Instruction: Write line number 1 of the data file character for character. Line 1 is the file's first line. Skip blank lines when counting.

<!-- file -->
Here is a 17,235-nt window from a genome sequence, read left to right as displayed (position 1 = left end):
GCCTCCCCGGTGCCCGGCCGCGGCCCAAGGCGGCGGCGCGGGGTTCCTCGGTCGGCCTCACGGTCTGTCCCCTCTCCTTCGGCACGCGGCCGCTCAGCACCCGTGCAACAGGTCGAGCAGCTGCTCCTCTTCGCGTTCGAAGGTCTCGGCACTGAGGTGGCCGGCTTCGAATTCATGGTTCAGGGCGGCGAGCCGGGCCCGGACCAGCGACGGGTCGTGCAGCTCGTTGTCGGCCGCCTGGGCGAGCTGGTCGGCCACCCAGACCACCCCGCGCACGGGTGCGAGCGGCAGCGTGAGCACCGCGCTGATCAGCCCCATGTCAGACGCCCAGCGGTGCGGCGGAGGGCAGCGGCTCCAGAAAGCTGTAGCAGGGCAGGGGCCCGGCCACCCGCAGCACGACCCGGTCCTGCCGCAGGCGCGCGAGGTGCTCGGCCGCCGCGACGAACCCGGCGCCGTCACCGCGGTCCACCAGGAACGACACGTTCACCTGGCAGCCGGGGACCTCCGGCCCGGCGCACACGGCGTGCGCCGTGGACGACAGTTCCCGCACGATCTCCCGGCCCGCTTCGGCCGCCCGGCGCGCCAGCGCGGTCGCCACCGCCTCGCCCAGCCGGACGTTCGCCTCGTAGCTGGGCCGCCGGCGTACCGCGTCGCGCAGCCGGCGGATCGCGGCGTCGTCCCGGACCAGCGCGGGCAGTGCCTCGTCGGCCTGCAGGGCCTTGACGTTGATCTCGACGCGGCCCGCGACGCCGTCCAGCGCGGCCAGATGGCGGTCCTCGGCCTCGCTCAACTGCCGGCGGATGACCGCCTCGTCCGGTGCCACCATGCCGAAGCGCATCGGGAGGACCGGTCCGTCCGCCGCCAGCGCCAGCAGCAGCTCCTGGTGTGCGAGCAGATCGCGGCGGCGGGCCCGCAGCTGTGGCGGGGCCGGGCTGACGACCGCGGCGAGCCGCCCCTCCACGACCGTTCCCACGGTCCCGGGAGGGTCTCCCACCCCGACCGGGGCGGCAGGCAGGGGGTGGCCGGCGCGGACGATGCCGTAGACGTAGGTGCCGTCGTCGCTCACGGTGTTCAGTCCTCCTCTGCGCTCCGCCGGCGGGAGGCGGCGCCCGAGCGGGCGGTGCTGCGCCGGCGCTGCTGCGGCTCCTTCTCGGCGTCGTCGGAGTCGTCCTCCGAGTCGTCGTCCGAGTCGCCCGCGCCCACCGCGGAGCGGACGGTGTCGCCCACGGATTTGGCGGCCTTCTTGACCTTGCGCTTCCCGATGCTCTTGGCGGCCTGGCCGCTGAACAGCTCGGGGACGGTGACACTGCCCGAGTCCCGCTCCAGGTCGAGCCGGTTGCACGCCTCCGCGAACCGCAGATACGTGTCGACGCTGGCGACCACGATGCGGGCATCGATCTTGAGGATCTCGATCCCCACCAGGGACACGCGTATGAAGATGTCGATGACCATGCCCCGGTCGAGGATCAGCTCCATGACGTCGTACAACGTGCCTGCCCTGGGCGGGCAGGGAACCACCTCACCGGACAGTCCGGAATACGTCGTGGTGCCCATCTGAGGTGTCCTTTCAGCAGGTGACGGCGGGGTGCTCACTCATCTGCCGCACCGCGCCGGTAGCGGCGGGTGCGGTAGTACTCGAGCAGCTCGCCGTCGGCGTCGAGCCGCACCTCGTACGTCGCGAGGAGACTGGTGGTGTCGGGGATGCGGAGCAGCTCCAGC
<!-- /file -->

Here is a 17,235-nt window from a genome sequence, read left to right as displayed (position 1 = left end):